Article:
3. Boselie, J.P.P.E.F. & Paauwe, J. & Jansen, P., 2000. "Human Resource Management and Performance," ERIM Report Series Research in Management ERS-2000-46-ORG, Erasmus Research Institute of Management (ERIM), ERIM is the joint research institute of the Rotterdam School of Management, Erasmus University and the Erasmus School of Economics (ESE) at Erasmus University Rotterdam.
  4. Oswald, Andrew J. & Proto, Eugenio & Sgroi, Daniel, 2008. "Happiness and Productivity," The Warwick Economics Research Paper Series (TWERPS) 882, University of Warwick, Department of Economics.
  5. William Collier & Francis Green & Young-Bae Kim & John Peirson, 2008. "Education, Training and Economic Performance: Evidence from Establishment Survival Data," Studies in Economics 0822, Department of Economics, University of Kent.
  6. repec:cge:warwcg:107 is not listed on IDEAS
  7. David Cooper & John Lightle, 2013. "The gift of advice: communication in a bilateral gift exchange game," Experimental Economics, Springer, vol. 16(4), pages 443-477, December.
  8. Boselie, J.P.P.E.F. & Hesselink, M. & Paauwe, J. & van der Wiele, A., 2001. "Employee Perception on Commitment Oriented Work Systems," ERIM Report Series Research in Management ERS-2001-02-ORG, Erasmus Research Institute of Management (ERIM), ERIM is the joint research institute of the Rotterdam School of Management, Erasmus University and the Erasmus School of Economics (ESE) at Erasmus University Rotterdam.
  9. Boselie, J.P.P.E.F. & Paauwe, J. & Richardson, R., 2002. "Human Resource management, Institutionalisation and Organisational Performance," ERIM Report Series Research in Management ERS-2002-41-ORG, Erasmus Research Institute of Management (ERIM), ERIM is the joint research institute of the Rotterdam School of Management, Erasmus University and the Erasmus School of Economics (ESE) at Erasmus University Rotterdam.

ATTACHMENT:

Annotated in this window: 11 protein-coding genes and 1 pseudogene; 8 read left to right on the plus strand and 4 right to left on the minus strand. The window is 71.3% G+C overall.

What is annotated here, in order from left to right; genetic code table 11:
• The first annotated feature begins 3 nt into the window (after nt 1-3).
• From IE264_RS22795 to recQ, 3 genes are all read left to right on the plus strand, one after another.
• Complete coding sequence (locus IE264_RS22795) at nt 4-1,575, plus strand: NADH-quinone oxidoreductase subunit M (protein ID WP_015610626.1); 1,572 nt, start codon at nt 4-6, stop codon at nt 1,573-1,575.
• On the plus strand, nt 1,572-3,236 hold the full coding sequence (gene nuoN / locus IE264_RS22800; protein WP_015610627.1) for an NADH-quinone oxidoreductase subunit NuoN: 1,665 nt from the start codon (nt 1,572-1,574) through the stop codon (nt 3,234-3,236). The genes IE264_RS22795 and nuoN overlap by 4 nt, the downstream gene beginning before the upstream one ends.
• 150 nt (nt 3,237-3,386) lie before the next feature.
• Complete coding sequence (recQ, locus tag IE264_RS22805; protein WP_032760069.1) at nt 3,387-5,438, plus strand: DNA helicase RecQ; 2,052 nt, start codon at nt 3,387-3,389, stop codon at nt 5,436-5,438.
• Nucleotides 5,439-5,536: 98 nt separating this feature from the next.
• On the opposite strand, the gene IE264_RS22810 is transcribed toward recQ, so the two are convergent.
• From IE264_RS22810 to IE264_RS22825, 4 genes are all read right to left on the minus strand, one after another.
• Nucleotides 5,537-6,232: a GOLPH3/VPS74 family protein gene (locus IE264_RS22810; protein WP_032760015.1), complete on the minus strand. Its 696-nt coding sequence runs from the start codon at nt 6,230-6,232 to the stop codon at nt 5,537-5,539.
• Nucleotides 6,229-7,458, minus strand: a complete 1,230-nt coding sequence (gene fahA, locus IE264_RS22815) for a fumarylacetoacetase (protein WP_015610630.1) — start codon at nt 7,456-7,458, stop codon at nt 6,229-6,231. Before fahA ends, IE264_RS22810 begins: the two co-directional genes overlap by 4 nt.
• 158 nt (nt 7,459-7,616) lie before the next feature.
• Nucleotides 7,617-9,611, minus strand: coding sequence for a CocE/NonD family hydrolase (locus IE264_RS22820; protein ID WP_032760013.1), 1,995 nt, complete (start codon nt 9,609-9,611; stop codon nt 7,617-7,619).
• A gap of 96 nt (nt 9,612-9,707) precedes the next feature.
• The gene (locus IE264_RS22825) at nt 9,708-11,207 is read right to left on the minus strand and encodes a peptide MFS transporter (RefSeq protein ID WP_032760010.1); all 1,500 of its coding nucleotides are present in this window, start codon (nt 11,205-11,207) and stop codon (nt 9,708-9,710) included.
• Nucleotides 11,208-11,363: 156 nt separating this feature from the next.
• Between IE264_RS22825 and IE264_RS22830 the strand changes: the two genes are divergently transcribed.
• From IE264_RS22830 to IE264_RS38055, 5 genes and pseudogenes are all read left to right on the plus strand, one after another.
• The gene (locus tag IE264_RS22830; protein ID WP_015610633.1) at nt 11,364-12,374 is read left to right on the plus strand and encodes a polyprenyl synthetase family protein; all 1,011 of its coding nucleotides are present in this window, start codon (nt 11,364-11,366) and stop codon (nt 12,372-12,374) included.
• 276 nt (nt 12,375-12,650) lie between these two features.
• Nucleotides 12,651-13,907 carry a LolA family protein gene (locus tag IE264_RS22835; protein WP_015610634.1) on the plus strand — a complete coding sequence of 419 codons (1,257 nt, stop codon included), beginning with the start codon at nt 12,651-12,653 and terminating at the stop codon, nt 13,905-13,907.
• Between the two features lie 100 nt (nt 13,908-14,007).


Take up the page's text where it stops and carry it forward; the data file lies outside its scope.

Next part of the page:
10. Nakamura, Tsuyoshi & Ohashi, Hiroshi, 2012. "Intra-plant diffusion of new technology: Role of productivity in the study of steel refining furnaces," Research Policy, Elsevier, vol. 41(4), pages 770-779.
  11. Boswell, Wendy R. & Bingham, John B. & Colvin, Alexander J.S., 2006. "Aligning employees through "line of sight"," Business Horizons, Elsevier, vol. 49(6), pages 499-509.

Lists

This item is not listed on Wikipedia, on a reading list or among the top items on IDEAS.

Statistics

Access and download statistics

Corrections

When requesting a correction, please mention this item's handle: RePEc:inm:ormnsc:v:45:y:1999:i:5:p:704-721. See general information about how to correct material in RePEc.

For technical questions regarding this item, or to correct its authors, title, abstract, bibliographic or download information, contact: (Mirko Janc).

If you have authored this item and are not yet registered with RePEc, we encourage you to do it here. This allows to link your profile to this item. It also allows you to accept potential citations to this item that we are uncertain about.

If references are entirely missing, you can add them using this form.

If the full references list an item that is present in RePEc, but the system did not link to it, you can help with this form.

If you know of missing items citing this one, you can help us creating those links by adding the relevant references in the same way as above, for each refering item. If you are a registered author of this item, you may also want to check the "citations" tab in your profile, as there may be some citations waiting for confirmation.

Please note that corrections may take a couple of weeks to filter through the various RePEc services.